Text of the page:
Hunt for Russia’s missing Amber Room turns to Czech castle
Priceless wall panels where stolen by Nazis from Leningrad during second World War
Reconstruction of the Amber Room in Catherine Palace, Saint Petersburg: Two German treasure hunters claim the priceless room panels, gifted by Kaiser Friedrich Wilhelm to Tsar Peter the Great 300 years ago, are hidden in a Bohemian Castle’s cellar. Photograph: Patrick Aventurier/Gamma-Rapho/Getty
Seven decades after it vanished, the hunt is on again for the famed Amber Room, stolen by the Nazis from Leningrad in 1941.
Two German treasure hunters claim the priceless room panels, gifted by Kaiser Friedrich Wilhelm to Tsar Peter the Great 300 years ago, were hidden in the cellar of a Bohemian Castle at the end of the second World War – and that the Czech authorities have covered up their priceless trove for decades.
Czech authorities have rejected the claim, the latest in a long line of theories about the whereabouts of the most sought-after of artwork looted by the Nazis.
The Amber Room was created originally for Charlottenburg Palace in Berlin but instead was packed in 18 boxes and shipped to St Petersburg. After several stop-offs its last home in Russia was Catherine Palace, in what is now Pushkin, where the final version of the dazzling chamber comprised six tonnes of amber that covered 55sq m (590sq ft) of wall space.
When the Nazis invaded the Soviet Union in 1941, Amber Room guardians tried unsuccessfully to hide the panels behind wallpaper. Nazi art specialists ordered the room disassembled and shipped to Königsberg – today’s Kaliningrad – and it went on display in the city palace.
When Königsberg was bombed by the Allies in April 1945, curators claimed the Amber Room was destroyed along with the palace – an assertion supported by two British investigators in 2004.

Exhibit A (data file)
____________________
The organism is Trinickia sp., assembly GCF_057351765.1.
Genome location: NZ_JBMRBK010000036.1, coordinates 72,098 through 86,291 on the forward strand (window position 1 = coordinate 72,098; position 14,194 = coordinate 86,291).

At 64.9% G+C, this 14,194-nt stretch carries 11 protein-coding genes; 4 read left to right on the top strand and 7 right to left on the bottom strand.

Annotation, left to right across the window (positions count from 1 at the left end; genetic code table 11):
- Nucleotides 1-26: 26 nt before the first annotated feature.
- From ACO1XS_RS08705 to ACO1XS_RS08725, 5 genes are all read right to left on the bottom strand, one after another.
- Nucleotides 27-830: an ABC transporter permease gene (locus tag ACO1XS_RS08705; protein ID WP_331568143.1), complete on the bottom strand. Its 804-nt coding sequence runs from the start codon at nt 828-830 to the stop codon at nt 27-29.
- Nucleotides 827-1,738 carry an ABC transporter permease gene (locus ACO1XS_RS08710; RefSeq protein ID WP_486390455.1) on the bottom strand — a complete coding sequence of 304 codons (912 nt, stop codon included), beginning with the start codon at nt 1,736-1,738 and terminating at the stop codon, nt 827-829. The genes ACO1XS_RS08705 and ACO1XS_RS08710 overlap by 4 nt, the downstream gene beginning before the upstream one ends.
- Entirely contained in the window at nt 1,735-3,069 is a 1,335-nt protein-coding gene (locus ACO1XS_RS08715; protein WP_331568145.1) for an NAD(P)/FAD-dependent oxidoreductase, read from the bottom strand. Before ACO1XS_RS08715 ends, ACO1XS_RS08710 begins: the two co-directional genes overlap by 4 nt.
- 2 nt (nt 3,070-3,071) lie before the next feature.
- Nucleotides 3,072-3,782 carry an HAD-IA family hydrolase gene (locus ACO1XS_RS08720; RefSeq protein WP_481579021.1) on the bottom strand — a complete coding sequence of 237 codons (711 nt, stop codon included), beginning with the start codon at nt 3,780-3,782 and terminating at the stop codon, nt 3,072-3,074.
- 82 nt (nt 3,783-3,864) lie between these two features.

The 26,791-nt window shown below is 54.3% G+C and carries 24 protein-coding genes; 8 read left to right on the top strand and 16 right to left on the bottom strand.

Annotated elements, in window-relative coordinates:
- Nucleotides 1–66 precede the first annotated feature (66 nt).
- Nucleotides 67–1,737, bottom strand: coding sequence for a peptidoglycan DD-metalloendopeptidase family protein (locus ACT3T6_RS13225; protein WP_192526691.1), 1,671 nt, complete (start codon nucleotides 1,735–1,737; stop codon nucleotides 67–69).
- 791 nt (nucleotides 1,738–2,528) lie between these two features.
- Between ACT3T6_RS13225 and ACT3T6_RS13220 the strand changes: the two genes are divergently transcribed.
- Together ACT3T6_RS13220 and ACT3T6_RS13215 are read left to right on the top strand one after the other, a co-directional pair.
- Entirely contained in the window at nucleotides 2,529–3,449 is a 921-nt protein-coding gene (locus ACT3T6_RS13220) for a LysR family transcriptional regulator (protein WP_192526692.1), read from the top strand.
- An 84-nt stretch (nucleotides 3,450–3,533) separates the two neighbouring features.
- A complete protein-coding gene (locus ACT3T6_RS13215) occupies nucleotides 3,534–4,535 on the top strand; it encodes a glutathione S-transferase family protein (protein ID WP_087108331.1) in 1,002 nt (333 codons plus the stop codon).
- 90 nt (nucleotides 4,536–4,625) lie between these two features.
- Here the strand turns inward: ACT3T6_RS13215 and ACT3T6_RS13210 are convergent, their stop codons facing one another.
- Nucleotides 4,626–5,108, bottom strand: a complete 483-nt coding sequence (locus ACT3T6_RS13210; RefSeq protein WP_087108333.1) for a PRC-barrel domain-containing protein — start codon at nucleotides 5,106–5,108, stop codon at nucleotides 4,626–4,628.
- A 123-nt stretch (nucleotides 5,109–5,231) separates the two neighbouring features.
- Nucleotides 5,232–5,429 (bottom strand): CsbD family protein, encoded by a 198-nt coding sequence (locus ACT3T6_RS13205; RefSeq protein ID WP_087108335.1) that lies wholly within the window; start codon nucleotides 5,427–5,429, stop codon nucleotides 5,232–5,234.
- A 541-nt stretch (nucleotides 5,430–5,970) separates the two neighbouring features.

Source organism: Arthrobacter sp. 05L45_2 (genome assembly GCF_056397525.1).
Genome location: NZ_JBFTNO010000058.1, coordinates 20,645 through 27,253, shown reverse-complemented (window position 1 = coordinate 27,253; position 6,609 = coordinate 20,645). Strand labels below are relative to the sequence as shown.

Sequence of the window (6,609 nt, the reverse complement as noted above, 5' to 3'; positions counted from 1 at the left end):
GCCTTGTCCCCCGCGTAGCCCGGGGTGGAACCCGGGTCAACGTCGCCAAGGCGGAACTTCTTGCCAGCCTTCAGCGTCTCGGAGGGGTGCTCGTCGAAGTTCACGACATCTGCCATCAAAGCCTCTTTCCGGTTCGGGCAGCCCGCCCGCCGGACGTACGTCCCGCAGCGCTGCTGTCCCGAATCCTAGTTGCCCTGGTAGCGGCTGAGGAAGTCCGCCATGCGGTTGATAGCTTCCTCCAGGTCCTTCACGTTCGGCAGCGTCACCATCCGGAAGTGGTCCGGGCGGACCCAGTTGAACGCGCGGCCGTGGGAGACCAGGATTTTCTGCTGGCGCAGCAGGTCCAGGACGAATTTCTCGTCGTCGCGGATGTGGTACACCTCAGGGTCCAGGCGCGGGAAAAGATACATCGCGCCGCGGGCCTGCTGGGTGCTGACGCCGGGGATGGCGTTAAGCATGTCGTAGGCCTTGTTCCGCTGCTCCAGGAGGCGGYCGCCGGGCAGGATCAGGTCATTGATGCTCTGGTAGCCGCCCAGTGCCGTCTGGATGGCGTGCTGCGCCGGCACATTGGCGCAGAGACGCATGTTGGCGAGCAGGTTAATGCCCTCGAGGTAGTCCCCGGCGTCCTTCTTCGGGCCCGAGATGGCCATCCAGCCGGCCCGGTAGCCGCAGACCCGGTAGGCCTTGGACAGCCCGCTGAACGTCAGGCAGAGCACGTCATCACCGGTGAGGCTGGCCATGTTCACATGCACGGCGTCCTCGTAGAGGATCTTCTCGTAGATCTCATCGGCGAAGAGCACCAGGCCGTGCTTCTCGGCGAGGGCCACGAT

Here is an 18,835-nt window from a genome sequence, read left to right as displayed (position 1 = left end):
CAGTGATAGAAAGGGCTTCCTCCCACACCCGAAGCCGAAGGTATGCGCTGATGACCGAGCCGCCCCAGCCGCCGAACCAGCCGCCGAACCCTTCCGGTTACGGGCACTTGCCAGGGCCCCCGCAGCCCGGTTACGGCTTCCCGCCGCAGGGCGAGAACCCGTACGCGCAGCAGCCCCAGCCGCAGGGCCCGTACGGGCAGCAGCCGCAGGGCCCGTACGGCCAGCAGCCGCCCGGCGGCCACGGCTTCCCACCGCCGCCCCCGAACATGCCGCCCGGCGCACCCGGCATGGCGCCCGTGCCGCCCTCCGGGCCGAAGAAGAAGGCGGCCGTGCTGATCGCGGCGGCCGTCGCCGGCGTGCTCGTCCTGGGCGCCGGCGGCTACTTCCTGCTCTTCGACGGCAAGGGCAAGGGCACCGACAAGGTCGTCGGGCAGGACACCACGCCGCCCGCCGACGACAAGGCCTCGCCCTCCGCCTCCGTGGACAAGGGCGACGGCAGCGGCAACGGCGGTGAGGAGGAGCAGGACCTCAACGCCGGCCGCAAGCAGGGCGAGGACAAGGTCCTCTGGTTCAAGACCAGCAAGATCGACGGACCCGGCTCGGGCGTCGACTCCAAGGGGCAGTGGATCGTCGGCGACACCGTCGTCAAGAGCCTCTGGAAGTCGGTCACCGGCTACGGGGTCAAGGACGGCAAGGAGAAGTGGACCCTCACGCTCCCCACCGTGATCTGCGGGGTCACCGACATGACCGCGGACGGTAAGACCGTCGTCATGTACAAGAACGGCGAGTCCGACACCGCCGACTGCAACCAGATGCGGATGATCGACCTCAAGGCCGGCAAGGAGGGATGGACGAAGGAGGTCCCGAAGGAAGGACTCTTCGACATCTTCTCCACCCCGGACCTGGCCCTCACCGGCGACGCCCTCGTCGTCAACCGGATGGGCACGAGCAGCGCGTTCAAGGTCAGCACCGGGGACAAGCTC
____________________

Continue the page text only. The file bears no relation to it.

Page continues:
A year earlier, in 2003, a replica Amber Room opened in St Petersburg. However, the hunt for the original continues: in Königsberg, in mines under the western German city of Wuppertal and in eastern Germany’s Harz mountains.
In February 1945, weeks after Adolf Hitler ordered the Amber Room’s evacuation from Königsberg, the cook noticed scores of SS men disappearing into the castle with unmarked crates. Every night for two weeks, she said, they carried their deliveries into the cellar – and then vanished.
After hearing this, German treasure hunters Erich Stenz and Georg Mederer visited the castle and noticed two cellar vaults had been walled in with modern bricks and cement.
They say Czech officials at first denied the castle had a cellar then, after being shown photgraphs taken by the two men, claimed it contained books from a Berlin library.
When the treasure hunters were given permission to look again, they say castle officials prevented them using special equipment to see what lay behind the modern walls.
“The whole thing stinks,” said Mr Stenz to the Süddeutsche Zeitung daily. “The Czechs are afraid that it will come out that they’ve kept silent on this for decades.”
The two German treasure hunters also claim to have found a document from senior Nazi Martin Bormann that confirms their Amber Room theory. The document’s reference to “where Matthias strokes the strings” is a cryptic reference, they claim, to Frydlant Castle’s former owner Matthias Gallas.
“It all fits,” said Mr Mederer to the Süddeutsche. “It’s mad.”
Mad it is, claim the Czechs. And, after seven decades missing, the hunt for the Amber Room continues.